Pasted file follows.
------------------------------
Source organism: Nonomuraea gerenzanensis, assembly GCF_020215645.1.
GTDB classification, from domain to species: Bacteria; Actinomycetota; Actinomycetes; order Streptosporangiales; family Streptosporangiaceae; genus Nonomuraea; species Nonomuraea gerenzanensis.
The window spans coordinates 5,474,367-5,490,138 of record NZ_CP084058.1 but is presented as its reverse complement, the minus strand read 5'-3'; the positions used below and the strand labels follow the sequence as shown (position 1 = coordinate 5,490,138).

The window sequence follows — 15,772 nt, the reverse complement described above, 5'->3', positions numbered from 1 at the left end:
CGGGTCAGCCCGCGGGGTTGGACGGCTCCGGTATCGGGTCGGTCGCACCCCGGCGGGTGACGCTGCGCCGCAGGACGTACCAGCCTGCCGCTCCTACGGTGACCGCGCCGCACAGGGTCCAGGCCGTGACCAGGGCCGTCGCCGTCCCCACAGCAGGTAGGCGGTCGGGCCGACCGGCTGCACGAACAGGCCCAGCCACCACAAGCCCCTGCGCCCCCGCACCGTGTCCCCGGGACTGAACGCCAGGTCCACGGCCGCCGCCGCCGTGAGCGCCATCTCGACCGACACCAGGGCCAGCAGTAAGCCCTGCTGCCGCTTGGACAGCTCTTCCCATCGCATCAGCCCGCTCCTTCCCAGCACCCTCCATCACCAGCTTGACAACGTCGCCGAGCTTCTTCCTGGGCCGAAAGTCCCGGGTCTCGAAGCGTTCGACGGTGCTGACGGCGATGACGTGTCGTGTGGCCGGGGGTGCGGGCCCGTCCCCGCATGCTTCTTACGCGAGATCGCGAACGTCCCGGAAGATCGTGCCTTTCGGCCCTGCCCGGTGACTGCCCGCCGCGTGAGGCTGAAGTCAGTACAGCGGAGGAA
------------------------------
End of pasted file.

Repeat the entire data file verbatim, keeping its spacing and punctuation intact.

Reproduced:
Source organism: Nonomuraea gerenzanensis, assembly GCF_020215645.1.
GTDB classification, from domain to species: Bacteria; Actinomycetota; Actinomycetes; order Streptosporangiales; family Streptosporangiaceae; genus Nonomuraea; species Nonomuraea gerenzanensis.
The window spans coordinates 5,474,367-5,490,138 of record NZ_CP084058.1 but is presented as its reverse complement, the minus strand read 5'-3'; the positions used below and the strand labels follow the sequence as shown (position 1 = coordinate 5,490,138).

The window sequence follows — 15,772 nt, the reverse complement described above, 5'->3', positions numbered from 1 at the left end:
CGGGTCAGCCCGCGGGGTTGGACGGCTCCGGTATCGGGTCGGTCGCACCCCGGCGGGTGACGCTGCGCCGCAGGACGTACCAGCCTGCCGCTCCTACGGTGACCGCGCCGCACAGGGTCCAGGCCGTGACCAGGGCCGTCGCCGTCCCCACAGCAGGTAGGCGGTCGGGCCGACCGGCTGCACGAACAGGCCCAGCCACCACAAGCCCCTGCGCCCCCGCACCGTGTCCCCGGGACTGAACGCCAGGTCCACGGCCGCCGCCGCCGTGAGCGCCATCTCGACCGACACCAGGGCCAGCAGTAAGCCCTGCTGCCGCTTGGACAGCTCTTCCCATCGCATCAGCCCGCTCCTTCCCAGCACCCTCCATCACCAGCTTGACAACGTCGCCGAGCTTCTTCCTGGGCCGAAAGTCCCGGGTCTCGAAGCGTTCGACGGTGCTGACGGCGATGACGTGTCGTGTGGCCGGGGGTGCGGGCCCGTCCCCGCATGCTTCTTACGCGAGATCGCGAACGTCCCGGAAGATCGTGCCTTTCGGCCCTGCCCGGTGACTGCCCGCCGCGTGAGGCTGAAGTCAGTACAGCGGAGGAA